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Russia, Yukos Back In Court Over $50 Billion Appeal

Putin

Former shareholders of the now-defunct oil giant Yukos and Russian government lawyers began procedures on Monday for an appeal over US$50 billion that Moscow and ex-Yukos shareholders have been dragging through the courts since 2005.

Former Yukos owner and critic of the Kremlin, Mikhail Khodorkovsky, was arrested in 2003 and convicted of theft and tax evasion two years later. Yukos was broken up and sold off to state companies, including Rosneft. Khodorkovsky was released from jail in 2013 after Vladimir Putin pardoned him.

In the meantime, former Yukos shareholders sued for compensation for the assets they lost, which they claim were expropriated by the Russian government. In 2014, the Hague-based Permanent Court of Arbitration ruled that Russia must pay US$50 billion to the ex-Yukos shareholders.

Russia has refused to pay up, and two years later, in April 2016, The Hague District Court reversed the ruling of the Permanent Court of Arbitration on the grounds that it lacked jurisdiction to arbitrate in the case.

“With the arbitration awards quashed, the Russian Federation is no longer liable for paying compensation to these parties,” The Hague District Court said back then.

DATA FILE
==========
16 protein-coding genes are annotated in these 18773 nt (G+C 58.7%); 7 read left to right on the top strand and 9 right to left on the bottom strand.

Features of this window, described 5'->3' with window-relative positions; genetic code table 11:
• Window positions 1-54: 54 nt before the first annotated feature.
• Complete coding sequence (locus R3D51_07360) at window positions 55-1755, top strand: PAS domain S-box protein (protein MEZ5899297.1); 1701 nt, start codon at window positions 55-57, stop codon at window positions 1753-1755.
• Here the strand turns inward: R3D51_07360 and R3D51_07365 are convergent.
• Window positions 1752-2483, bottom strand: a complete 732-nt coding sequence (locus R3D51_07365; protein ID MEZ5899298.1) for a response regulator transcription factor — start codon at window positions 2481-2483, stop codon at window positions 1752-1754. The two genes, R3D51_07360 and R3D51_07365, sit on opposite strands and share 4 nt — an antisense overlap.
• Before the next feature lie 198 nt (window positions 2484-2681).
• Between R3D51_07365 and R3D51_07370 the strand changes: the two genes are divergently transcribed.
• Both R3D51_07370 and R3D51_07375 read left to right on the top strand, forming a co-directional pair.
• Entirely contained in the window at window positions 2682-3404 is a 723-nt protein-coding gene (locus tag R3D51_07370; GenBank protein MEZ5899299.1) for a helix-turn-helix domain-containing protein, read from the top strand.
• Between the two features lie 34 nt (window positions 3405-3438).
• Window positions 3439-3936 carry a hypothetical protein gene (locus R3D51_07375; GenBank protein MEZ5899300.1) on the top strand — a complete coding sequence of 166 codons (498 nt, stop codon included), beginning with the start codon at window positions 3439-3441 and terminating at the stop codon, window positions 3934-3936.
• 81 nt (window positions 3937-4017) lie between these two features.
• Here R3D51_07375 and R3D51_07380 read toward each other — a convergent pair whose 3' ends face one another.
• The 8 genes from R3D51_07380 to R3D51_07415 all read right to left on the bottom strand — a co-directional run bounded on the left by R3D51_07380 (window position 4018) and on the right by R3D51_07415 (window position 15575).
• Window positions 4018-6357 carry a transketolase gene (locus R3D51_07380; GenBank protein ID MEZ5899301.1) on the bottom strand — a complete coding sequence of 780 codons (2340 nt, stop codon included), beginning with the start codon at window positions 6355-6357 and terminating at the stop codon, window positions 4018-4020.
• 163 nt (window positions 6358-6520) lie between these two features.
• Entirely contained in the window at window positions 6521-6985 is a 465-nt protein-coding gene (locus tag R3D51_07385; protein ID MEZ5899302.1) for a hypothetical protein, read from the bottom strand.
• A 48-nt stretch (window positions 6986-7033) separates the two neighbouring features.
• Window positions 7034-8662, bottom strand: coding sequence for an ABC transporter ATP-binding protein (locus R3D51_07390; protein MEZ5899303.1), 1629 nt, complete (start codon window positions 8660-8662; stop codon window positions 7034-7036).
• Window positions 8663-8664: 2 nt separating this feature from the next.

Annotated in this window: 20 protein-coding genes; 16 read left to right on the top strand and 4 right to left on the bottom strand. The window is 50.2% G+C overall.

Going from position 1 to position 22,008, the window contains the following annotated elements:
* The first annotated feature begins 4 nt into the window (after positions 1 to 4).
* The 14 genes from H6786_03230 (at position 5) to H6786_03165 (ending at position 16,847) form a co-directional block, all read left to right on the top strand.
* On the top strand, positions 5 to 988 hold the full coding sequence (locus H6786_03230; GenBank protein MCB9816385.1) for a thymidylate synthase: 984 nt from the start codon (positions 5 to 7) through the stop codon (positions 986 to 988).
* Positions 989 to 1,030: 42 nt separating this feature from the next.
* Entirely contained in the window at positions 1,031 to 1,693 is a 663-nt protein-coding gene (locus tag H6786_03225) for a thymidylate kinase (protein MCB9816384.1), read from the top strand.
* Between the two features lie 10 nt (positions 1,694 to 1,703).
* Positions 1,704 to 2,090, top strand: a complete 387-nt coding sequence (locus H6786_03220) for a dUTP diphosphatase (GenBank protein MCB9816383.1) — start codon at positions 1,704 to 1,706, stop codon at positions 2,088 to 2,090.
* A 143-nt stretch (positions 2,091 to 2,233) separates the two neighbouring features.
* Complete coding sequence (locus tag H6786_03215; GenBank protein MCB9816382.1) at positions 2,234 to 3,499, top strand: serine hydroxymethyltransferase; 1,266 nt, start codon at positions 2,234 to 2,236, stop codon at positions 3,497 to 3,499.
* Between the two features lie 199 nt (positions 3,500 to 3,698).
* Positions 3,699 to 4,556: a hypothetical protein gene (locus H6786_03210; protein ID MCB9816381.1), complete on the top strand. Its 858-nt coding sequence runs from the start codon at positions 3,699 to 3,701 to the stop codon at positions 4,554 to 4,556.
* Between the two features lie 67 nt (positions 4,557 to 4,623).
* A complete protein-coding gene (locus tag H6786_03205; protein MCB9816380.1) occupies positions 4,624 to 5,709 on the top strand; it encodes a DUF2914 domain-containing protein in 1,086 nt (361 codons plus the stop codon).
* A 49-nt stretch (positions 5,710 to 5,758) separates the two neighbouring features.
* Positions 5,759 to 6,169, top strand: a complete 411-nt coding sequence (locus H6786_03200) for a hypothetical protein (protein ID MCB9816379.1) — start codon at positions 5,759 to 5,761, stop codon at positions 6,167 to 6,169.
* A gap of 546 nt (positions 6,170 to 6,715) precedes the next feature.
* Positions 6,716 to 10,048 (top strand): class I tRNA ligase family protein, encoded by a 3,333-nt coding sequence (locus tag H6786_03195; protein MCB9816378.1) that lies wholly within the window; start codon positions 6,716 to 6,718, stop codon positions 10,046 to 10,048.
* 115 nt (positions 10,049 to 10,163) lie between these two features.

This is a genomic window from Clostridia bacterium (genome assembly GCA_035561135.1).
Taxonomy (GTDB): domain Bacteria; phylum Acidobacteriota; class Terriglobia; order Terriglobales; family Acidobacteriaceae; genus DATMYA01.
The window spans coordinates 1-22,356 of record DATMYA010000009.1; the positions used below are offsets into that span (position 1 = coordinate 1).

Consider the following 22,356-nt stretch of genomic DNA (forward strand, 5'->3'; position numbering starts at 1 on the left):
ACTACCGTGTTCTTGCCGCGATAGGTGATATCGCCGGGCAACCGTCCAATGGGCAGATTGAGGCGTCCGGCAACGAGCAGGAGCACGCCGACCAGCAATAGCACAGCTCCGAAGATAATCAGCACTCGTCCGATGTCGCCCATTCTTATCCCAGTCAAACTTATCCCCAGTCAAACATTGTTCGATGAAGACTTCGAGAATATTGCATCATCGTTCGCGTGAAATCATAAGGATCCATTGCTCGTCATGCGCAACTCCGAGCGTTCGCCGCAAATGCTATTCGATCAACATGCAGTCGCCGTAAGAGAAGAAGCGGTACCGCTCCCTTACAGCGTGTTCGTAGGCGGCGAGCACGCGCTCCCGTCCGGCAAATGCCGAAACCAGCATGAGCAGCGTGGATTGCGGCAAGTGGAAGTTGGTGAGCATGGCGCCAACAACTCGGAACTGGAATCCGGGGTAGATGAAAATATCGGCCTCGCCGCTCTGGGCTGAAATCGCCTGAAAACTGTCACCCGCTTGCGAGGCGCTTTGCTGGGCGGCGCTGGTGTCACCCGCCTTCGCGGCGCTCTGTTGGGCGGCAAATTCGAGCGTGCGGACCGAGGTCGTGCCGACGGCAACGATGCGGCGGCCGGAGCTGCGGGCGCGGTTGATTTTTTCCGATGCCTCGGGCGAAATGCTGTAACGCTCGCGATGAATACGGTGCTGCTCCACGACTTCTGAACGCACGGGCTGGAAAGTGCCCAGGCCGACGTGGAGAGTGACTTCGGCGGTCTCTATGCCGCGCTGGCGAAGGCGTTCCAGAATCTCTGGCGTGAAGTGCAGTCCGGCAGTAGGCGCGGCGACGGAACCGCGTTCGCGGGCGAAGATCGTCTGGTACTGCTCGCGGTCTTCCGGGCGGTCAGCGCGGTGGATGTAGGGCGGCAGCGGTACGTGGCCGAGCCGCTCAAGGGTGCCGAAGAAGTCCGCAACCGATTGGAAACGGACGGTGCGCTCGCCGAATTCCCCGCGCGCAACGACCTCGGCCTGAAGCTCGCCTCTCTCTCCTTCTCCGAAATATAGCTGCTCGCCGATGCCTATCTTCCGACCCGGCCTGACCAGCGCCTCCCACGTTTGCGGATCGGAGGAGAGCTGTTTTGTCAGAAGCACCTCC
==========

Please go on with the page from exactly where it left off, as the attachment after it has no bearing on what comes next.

Now ex-Yukos shareholders are appealing The Hague District Court’s overturning of the ruling.

On Monday, lawyers of Yukos and Russia were back in court for an initial hearing at the Court of Appeal in The Hague, and judge Bas Boele ordered the former Yukos shareholders to submit the arguments on the merits of their appeal by January 31, Russia’s news agency TASS reports.

A representative for Russia, Albert Jan van den Berg, told the court yesterday that “The Russian Federation has a significant interest in an expedient and concentrated conduct of this appeal.” Admitting that US$50 billion is a “massive amount” even for Russia, Van den Berg stated that Russia was “entitled to obtain a final decision upholding the judgement of the District Court as quickly as possible.”

By Tsvetana Paraskova for Oilprice.com

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